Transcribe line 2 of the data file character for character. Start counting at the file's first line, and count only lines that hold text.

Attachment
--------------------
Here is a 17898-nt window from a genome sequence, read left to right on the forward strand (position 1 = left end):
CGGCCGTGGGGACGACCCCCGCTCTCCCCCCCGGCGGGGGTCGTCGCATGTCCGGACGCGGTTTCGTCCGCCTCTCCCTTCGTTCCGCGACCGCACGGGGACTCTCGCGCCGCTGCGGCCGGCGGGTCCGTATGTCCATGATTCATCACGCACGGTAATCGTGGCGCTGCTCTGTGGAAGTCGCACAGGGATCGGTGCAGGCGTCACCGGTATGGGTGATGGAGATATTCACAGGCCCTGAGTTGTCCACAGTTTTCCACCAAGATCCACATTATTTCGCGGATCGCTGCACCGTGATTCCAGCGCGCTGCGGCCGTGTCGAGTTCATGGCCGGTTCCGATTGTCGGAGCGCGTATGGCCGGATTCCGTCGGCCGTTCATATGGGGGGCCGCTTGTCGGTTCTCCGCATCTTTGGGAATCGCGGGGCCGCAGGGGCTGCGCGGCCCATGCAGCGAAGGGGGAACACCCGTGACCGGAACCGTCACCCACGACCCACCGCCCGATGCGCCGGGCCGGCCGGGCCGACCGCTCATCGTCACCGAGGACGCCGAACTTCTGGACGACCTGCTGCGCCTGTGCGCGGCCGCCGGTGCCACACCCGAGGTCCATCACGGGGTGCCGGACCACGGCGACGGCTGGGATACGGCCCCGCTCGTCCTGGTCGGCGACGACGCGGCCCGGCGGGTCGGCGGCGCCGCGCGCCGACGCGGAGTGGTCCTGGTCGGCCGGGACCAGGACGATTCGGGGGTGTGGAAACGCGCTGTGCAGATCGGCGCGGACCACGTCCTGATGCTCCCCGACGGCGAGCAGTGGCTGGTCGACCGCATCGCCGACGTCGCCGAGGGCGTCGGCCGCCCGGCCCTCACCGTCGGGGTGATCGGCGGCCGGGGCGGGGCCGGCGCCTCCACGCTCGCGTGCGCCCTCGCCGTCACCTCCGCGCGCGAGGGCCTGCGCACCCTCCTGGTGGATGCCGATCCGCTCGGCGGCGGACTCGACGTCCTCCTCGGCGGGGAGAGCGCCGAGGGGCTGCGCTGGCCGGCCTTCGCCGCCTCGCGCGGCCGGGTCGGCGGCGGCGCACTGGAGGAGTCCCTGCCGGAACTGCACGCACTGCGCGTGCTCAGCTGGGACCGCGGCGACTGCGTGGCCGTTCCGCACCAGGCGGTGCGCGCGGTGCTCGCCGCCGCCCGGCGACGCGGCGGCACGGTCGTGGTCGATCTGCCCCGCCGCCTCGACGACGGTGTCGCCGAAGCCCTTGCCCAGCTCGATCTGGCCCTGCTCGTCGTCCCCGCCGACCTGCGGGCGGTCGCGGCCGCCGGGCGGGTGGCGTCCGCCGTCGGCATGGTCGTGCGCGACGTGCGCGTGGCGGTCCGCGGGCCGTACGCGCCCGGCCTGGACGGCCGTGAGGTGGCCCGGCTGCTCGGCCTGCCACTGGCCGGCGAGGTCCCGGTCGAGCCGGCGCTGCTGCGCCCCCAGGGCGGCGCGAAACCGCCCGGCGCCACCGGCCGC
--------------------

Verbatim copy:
CGGCCGTGGGGACGACCCCCGCTCTCCCCCCCGGCGGGGGTCGTCGCATGTCCGGACGCGGTTTCGTCCGCCTCTCCCTTCGTTCCGCGACCGCACGGGGACTCTCGCGCCGCTGCGGCCGGCGGGTCCGTATGTCCATGATTCATCACGCACGGTAATCGTGGCGCTGCTCTGTGGAAGTCGCACAGGGATCGGTGCAGGCGTCACCGGTATGGGTGATGGAGATATTCACAGGCCCTGAGTTGTCCACAGTTTTCCACCAAGATCCACATTATTTCGCGGATCGCTGCACCGTGATTCCAGCGCGCTGCGGCCGTGTCGAGTTCATGGCCGGTTCCGATTGTCGGAGCGCGTATGGCCGGATTCCGTCGGCCGTTCATATGGGGGGCCGCTTGTCGGTTCTCCGCATCTTTGGGAATCGCGGGGCCGCAGGGGCTGCGCGGCCCATGCAGCGAAGGGGGAACACCCGTGACCGGAACCGTCACCCACGACCCACCGCCCGATGCGCCGGGCCGGCCGGGCCGACCGCTCATCGTCACCGAGGACGCCGAACTTCTGGACGACCTGCTGCGCCTGTGCGCGGCCGCCGGTGCCACACCCGAGGTCCATCACGGGGTGCCGGACCACGGCGACGGCTGGGATACGGCCCCGCTCGTCCTGGTCGGCGACGACGCGGCCCGGCGGGTCGGCGGCGCCGCGCGCCGACGCGGAGTGGTCCTGGTCGGCCGGGACCAGGACGATTCGGGGGTGTGGAAACGCGCTGTGCAGATCGGCGCGGACCACGTCCTGATGCTCCCCGACGGCGAGCAGTGGCTGGTCGACCGCATCGCCGACGTCGCCGAGGGCGTCGGCCGCCCGGCCCTCACCGTCGGGGTGATCGGCGGCCGGGGCGGGGCCGGCGCCTCCACGCTCGCGTGCGCCCTCGCCGTCACCTCCGCGCGCGAGGGCCTGCGCACCCTCCTGGTGGATGCCGATCCGCTCGGCGGCGGACTCGACGTCCTCCTCGGCGGGGAGAGCGCCGAGGGGCTGCGCTGGCCGGCCTTCGCCGCCTCGCGCGGCCGGGTCGGCGGCGGCGCACTGGAGGAGTCCCTGCCGGAACTGCACGCACTGCGCGTGCTCAGCTGGGACCGCGGCGACTGCGTGGCCGTTCCGCACCAGGCGGTGCGCGCGGTGCTCGCCGCCGCCCGGCGACGCGGCGGCACGGTCGTGGTCGATCTGCCCCGCCGCCTCGACGACGGTGTCGCCGAAGCCCTTGCCCAGCTCGATCTGGCCCTGCTCGTCGTCCCCGCCGACCTGCGGGCGGTCGCGGCCGCCGGGCGGGTGGCGTCCGCCGTCGGCATGGTCGTGCGCGACGTGCGCGTGGCGGTCCGCGGGCCGTACGCGCCCGGCCTGGACGGCCGTGAGGTGGCCCGGCTGCTCGGCCTGCCACTGGCCGGCGAGGTCCCGGTCGAGCCGGCGCTGCTGCGCCCCCAGGGCGGCGCGAAACCGCCCGGCGCCACCGGCCGC